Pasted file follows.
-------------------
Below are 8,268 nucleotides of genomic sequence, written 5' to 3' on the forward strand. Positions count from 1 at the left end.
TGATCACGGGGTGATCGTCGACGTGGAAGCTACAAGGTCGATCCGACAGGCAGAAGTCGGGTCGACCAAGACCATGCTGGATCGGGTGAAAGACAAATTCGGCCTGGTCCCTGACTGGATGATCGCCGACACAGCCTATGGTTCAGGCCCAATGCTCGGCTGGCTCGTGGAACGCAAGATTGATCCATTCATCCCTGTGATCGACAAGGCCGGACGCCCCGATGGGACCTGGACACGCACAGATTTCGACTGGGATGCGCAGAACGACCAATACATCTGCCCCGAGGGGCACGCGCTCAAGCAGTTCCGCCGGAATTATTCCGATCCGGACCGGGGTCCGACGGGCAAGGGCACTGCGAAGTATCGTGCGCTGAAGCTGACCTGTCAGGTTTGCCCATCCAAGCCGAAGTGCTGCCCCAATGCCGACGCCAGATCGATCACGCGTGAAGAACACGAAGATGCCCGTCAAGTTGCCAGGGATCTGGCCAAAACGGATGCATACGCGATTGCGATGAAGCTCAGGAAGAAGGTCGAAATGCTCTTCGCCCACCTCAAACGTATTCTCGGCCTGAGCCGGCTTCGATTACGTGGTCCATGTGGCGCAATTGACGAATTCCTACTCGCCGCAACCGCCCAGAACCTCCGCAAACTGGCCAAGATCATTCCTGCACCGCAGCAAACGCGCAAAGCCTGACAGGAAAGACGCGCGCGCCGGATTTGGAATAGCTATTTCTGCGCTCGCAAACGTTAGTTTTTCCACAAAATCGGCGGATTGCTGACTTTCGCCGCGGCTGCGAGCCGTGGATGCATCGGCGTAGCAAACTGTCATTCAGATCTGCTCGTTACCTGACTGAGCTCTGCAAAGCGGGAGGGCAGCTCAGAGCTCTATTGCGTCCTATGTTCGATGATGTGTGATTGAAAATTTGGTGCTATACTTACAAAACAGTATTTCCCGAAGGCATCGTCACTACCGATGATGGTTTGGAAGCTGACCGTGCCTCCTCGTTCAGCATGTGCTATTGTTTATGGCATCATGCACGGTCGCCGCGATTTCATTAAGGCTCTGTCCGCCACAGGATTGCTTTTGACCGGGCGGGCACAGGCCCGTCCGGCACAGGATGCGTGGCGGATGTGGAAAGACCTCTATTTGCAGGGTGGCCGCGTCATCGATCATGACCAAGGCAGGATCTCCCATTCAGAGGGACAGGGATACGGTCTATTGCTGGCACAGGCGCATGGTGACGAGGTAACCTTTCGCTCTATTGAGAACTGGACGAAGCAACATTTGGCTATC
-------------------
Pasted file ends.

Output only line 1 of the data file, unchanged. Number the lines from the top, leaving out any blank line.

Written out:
Below are 8,268 nucleotides of genomic sequence, written 5' to 3' on the forward strand. Positions count from 1 at the left end.